Is now the time to stop talking and start implementing an explicit gender quota for women on boards?
As I settled into my chair last night (1 of only 2 men in a room of 100+ women – more on that later), at the National Women’s Council of Ireland’s (NWCI) event on women on boards, I was slightly anxious.
In my role as CEO of an Inclusion & Diversity advisory firm and as a passionate ally in the drive for equality, non-discrimination and inclusion of women and minority-groupings, I have
listened to many of the arguments and heard dozens of calls to action.
But I have seen little change.
I have run similar events myself, chaired panels and participated in many robust and interesting debates. The same abysmal female representation statistics are rolled out, the same business case is demonstrated and the same action plan is considered.
But I have seen little change.
Today, and it is 2017 let’s not forget, women account for only 7% of CEOs and make up only 16% of board director roles across the private sector. Why?
Maybe it’s due to unconscious bias or the overpowering male-dominated networking circuits. Maybe it’s the lack of sponsorship and development of talented women. Maybe it’s the lack of a professional, independent candidate selection process.
Whatever the reason (and there are many), maybe it’s time to stop talking about it. Maybe it’s time to stop developing a to do list that never gets done. Maybe it’s time to be brave, to be disruptive and to take real, explicit action. After all, the tagline for International Women’s Day 2017 was #beboldforchange.
Is it time to stand up in support for an explicit quota system for women on boards?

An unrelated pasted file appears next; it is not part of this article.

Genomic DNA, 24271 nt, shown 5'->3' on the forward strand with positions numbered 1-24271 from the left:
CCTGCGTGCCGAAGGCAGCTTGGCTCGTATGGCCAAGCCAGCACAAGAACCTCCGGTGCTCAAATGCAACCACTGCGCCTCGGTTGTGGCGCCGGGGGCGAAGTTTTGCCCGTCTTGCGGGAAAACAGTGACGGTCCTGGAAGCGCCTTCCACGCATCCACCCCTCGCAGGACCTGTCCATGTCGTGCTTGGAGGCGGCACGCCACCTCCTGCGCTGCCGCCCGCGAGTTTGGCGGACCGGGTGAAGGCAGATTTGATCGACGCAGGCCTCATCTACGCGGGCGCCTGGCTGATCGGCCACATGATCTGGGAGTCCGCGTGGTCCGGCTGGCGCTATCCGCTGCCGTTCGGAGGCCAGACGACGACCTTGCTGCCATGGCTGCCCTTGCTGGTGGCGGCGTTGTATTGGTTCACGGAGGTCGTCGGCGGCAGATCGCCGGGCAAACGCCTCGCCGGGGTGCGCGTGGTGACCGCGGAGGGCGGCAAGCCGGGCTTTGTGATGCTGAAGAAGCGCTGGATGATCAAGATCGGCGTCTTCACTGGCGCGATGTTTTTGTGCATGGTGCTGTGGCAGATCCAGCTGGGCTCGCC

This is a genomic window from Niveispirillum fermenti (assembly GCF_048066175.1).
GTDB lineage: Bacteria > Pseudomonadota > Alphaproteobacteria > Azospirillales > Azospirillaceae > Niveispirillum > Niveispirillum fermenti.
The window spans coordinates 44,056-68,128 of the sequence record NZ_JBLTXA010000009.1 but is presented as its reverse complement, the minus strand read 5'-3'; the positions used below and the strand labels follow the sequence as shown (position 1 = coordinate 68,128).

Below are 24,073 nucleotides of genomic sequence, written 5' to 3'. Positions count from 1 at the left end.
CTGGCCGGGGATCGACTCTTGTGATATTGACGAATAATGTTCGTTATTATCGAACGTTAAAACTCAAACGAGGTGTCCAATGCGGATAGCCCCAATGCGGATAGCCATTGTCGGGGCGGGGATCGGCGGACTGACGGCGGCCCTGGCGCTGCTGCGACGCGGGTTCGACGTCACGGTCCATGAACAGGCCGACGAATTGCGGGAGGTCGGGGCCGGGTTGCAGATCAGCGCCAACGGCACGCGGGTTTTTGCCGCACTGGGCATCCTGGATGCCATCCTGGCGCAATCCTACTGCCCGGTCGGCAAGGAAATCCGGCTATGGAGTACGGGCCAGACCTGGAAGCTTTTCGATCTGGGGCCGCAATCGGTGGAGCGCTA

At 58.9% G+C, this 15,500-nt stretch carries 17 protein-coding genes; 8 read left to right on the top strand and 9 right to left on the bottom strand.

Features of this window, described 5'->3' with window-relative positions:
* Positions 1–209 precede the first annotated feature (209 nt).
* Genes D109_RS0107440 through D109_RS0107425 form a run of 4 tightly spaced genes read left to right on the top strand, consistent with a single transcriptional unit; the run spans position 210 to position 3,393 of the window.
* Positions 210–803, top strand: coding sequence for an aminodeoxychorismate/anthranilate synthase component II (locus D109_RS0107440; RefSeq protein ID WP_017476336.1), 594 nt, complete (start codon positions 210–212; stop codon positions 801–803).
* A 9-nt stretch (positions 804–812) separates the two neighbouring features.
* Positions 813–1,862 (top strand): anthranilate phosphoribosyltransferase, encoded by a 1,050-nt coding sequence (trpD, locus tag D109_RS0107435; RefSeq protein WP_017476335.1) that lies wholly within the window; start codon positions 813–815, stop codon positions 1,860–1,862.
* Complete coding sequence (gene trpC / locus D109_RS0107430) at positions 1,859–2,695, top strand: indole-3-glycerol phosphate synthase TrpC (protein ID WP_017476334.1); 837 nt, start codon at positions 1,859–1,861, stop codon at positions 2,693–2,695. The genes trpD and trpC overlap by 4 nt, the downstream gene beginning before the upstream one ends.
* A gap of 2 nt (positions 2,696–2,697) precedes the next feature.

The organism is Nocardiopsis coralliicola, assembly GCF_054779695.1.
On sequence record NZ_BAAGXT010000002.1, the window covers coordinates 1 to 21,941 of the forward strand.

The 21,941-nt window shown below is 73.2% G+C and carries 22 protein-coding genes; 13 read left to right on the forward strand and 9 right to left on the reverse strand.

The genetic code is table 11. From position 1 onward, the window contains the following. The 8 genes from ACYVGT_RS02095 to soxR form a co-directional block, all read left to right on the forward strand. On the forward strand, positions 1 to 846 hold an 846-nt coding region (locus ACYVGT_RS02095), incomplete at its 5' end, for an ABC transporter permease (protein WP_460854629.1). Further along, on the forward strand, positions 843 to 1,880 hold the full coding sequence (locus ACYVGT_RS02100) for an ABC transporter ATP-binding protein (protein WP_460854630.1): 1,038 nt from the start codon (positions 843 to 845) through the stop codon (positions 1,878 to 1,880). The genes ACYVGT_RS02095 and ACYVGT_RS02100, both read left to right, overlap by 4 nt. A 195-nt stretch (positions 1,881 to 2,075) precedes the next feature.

The NWCI think so. The Norwegian ambassador, Else Berit Eikeland, who spoke so eloquently last night, thinks so.
And I think so.
Yes, I am a white, middle-aged, middle-class, straight, Irish man. I know I am privileged. After all I, and millions like me, have been the beneficiary of an explicit quota system designed by men and exclusively for men that has existed for hundreds of years.
And I want that to change – not just because it is the right thing to do, nor just because it is for the benefit of women in Ireland but also because it will benefit me personally and my family.
A growing number of men in Ireland today want this to change. They want to live in a more equitable and inclusive environment. They want to work for diverse and inclusive employers. They want their children to grow up a successful, progressive and fair society.
They want more flexibility at work, more time with their loved one, more dynamic and diverse teams to work in, more inclusive leaders to follow.
What struck me last night was not that we need to support an explicit quota system, but that we need to get more men involved in this initiative and more aware of the benefits to them and to everyone around them or a more equitable and representative society.
Of course, it’s not easy. As the Norwegian ambassador explained it took one brave, forward-thinking (male, conservative) politican to say ‘enough is enough’. That was 2003. It took the business community to get behind it. That was 2005. It took the threat of de-listing or comply. It took years to reach the 40% target of women on board of public companies in Norway.
It will not be easy in Ireland either. A bill will need to be drafted and approved by Cabinet. The rules should, in my opinion, specify a time-limit similar to the 10 years applied in Norway. There can be no dumbing down of assessment criteria for selection, development or promotion. The most talented individual should still have the best chance for any role.
Crucially, men will need to become more involved. It will not work if there are only 2 in a crowd of 100+ women, like was the case last night.
So, who will step up to the plate?
Well, we have Leo. We have a smart, young, openly gay man who is leading our government. We have many other powerful, passionate and knowledgeable political leaders. An Tánaiste Frances Fitzgerald and her excellent Secretary General, Orlaigh Quinn spring to mind.
We also have fantastic role models and willing ambassadors in business. Anne O’Leary (CEO, Vodafone) who was excellent on the panel last night and who has made a measurable difference in her organisation is one business leader we can follow.
Let’s talk one more time on this topic, but make the conversation about designing and delivering an explicit, time-limited quota system for women on board and women across business in general.